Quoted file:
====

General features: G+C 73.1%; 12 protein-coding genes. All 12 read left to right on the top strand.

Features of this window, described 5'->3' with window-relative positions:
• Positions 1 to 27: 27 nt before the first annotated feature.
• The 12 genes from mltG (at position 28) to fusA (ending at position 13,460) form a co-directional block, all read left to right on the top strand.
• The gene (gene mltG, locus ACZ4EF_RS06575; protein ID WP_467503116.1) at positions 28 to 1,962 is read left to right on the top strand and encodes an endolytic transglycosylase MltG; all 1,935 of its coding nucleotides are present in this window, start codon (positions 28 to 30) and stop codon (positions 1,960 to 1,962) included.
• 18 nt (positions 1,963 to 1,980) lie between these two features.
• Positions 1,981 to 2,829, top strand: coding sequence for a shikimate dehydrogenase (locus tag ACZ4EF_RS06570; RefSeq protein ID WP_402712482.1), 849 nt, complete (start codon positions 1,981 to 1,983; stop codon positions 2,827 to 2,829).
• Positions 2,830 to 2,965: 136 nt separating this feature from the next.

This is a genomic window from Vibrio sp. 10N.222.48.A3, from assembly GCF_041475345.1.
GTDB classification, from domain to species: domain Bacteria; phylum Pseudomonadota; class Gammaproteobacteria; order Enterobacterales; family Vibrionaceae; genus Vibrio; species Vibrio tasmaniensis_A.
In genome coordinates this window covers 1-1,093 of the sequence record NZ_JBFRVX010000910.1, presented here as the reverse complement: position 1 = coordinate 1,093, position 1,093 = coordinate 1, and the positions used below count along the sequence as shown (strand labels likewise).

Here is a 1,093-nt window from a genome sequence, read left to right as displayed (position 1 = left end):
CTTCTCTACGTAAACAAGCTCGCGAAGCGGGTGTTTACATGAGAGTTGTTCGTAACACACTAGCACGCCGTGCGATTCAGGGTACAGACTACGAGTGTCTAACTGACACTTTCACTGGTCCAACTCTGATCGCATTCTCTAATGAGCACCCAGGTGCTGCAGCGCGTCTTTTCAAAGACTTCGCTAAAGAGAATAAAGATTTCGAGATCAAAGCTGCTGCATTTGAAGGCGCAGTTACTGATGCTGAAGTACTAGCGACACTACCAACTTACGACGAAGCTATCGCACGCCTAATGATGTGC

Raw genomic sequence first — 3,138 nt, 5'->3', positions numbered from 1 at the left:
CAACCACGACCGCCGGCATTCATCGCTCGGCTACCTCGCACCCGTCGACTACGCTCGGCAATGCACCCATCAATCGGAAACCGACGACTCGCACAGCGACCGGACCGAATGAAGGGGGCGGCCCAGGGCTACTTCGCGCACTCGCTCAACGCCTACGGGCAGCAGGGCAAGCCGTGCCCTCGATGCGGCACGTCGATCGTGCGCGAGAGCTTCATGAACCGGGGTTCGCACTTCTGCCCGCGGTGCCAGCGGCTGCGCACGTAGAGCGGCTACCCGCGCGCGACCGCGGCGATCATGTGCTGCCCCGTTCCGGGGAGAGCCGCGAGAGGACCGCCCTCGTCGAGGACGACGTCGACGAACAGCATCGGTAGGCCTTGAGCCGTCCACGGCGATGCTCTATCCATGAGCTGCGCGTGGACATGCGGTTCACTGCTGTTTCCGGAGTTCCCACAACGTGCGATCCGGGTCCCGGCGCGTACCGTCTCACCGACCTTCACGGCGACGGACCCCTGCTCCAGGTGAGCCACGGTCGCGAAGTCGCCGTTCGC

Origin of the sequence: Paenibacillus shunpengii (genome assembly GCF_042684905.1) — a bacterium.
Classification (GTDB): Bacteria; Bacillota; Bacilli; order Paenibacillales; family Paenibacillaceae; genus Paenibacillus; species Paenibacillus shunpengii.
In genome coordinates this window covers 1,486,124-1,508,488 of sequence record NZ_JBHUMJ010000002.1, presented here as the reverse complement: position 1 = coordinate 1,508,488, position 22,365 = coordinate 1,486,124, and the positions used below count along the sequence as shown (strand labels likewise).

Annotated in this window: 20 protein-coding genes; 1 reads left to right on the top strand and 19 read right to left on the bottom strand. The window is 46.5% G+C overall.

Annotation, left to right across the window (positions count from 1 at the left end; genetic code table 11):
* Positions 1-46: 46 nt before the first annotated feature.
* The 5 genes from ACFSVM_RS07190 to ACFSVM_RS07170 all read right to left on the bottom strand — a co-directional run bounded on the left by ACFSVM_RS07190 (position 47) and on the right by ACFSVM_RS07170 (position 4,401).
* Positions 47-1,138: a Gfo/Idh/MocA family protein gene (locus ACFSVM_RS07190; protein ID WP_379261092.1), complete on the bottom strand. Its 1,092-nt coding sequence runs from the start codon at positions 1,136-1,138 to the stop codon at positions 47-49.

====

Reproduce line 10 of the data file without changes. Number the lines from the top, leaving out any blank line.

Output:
GTDB classification, from domain to species: domain Bacteria; phylum Pseudomonadota; class Gammaproteobacteria; order Enterobacterales; family Vibrionaceae; genus Vibrio; species Vibrio tasmaniensis_A.